Member of fact check team at Media Initiatives Center
Today posts have been spreading in Facebook and a few other websites about how candies with drugs in them are being distributed among children in the streets. It turns out that the news of these candies is not new and not Armenian. This panic-producing and unverified news has “roamed” around the world
Following the tracks of the news
If we follow the tracks of the news we will find the following post made on February 25 by member of the political party Yerkir Tsirani and former Yerevan Council Member Marina Khachatryan: “Dear parents, according to circulating rumors, different individuals are approaching children on the street and offering cherry or strawberry flavored candies, which contain different drugs. Not wanting to cause panic by any means, please talk to your children, take on explanatory work and be attentive towards our future generations, no matter if it’s your child or someone else’s.”
The author cites the circulating rumors, explaining in the comments that she does not have detailed information, but until she can verify the accuracy of the information, children may suffer.
The post didn’t specify which residential streets in Armenia this is taking place, since when and why are “different people” distributing this kind of candy.
However, the post was taken as a truth and began to spread as such among Armenian websites such as kentron.am, analitik.am, socialmedia.am. The candy was described in more detail on info24.am and more than a few pictures were then published by loool.info.
The retrospective search of pictures of candy published on the Armenian websites show that they are not new. The same photos have been published on Azeri and Russian website and circulated on social networks.
By the way, some of these sites can be found on the list of mushroom websites published by media.am.
Nelli Duryan, head of the police department for the protection of juvenile rights and domestic violence, touched upon the news on Facebook today. She said that they had not received such an alarm in the police and urged the public to notify them if they witnessed such a phenomenon. She also called for avoiding ungrounded information.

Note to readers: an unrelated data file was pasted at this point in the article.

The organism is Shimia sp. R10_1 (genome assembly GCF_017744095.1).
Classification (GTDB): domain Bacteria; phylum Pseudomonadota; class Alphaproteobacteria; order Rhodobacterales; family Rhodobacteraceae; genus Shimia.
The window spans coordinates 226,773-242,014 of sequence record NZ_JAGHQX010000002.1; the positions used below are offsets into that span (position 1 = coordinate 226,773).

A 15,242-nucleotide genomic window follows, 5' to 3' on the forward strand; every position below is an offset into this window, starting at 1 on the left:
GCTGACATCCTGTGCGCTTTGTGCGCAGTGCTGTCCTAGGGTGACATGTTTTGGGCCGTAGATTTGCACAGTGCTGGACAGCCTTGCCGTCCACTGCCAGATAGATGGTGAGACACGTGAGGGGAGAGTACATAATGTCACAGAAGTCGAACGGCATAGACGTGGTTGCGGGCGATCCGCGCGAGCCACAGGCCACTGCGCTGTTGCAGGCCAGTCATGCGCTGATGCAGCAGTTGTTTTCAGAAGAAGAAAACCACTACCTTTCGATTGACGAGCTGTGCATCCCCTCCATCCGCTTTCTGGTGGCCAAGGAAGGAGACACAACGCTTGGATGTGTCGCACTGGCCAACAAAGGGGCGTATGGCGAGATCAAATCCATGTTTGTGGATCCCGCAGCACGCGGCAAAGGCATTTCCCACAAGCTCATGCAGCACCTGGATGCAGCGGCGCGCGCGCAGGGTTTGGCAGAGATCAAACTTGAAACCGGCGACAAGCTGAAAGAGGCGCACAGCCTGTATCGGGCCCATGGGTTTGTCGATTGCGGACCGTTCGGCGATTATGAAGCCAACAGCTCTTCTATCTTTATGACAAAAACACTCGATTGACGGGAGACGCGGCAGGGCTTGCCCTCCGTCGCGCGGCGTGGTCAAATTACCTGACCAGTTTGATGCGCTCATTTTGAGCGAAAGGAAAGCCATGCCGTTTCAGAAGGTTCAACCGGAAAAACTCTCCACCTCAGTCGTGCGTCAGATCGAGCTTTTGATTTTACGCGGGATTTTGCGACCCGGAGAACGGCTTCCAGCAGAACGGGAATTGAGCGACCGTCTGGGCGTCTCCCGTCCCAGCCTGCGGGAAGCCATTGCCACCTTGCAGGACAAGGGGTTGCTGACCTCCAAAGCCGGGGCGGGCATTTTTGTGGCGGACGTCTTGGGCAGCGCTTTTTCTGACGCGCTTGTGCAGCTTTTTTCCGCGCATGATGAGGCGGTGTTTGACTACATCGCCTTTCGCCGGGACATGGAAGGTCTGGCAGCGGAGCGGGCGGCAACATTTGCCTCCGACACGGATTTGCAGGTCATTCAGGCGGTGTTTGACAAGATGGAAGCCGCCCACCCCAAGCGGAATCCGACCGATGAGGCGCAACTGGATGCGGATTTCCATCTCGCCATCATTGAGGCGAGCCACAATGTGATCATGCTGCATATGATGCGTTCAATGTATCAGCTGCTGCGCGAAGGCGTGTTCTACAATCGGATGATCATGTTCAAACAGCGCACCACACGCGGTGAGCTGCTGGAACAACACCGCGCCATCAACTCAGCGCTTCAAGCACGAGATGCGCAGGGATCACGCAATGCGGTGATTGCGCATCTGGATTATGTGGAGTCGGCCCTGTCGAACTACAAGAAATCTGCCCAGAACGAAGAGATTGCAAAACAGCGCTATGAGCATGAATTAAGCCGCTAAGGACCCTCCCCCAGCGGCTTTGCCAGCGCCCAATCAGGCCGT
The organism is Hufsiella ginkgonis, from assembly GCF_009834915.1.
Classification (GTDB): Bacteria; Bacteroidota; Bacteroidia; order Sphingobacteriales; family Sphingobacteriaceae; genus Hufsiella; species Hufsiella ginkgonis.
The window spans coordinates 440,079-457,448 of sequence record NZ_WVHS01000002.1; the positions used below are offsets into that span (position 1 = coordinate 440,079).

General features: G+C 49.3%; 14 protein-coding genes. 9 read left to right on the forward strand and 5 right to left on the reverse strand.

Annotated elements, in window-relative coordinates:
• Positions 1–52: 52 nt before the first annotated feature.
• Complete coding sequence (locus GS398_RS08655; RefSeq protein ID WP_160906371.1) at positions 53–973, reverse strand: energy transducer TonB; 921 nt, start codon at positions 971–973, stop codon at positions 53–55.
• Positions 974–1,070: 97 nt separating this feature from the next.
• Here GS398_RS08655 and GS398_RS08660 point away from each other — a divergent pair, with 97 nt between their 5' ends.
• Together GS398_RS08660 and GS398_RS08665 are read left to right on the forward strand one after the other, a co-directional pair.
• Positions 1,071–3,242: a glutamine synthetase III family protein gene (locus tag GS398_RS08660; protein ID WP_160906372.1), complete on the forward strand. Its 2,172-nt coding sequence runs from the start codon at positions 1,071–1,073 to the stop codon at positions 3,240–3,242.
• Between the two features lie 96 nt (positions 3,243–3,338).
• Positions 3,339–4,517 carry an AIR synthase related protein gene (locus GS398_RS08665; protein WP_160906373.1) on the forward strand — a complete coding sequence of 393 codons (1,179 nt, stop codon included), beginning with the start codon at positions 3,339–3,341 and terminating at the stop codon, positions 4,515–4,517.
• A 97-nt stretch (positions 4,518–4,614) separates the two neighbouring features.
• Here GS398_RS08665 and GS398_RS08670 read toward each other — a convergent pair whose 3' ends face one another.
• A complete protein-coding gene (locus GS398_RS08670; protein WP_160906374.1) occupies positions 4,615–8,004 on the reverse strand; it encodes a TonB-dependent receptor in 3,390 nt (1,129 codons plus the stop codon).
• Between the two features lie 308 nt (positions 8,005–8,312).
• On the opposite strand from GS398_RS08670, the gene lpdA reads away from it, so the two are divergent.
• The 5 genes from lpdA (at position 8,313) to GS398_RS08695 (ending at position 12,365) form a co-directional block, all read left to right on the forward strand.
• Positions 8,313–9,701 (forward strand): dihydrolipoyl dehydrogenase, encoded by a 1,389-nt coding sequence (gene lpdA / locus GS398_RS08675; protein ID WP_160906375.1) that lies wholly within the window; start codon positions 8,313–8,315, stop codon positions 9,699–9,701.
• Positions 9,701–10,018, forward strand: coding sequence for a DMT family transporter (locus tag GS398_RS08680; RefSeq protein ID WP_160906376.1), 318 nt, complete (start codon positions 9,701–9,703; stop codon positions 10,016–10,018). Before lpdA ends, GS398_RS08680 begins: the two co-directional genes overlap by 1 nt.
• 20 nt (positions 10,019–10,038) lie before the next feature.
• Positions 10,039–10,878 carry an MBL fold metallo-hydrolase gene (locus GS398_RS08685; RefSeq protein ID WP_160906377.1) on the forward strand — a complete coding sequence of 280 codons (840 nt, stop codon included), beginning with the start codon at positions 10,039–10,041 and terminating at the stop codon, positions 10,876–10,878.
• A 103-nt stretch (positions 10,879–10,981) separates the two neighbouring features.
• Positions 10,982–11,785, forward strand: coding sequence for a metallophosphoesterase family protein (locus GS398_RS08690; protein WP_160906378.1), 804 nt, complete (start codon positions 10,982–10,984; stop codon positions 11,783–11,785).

Meanwhile, Marina Khachatryan wrote as a comment, regarding the source of this distributed news, “My dear friends, I’m being attacked by governmental fakes. This strengthens my fears. Instead of releasing a formal statement, they try to silence me with fake news and media, which, I say in advance, will not work. I am going to pick my child up.”
The candies’ past
A few simple steps in searching allow us to find out that according to media reports, similar candies are being “distributed again.” For example, in the autumn of 2018 in Volgograd, Russia, such a rumor circulated and was refuted.
In 2017, the news was spread and refuted in the Ukrainian media.
In Kazakhstan, the fact checking platform Factcheck.kz also checked and denie the news about the distribution of such candies among schoolchildren and cited the website snopes.com.
According to this publication, such rumors have been circulating in the western parts of the United States since 2007, with a substance called Strawberry Quick which looks like candy on the outside and contains methamphetamine drugs.
The site confirms that the police discovered a candy-like drug which contains crystals, but there are no convincing arguments that the candy appearance is meant to tempt children.
The same story was accompanied by various photos and texts in different languages and across social networks over the years.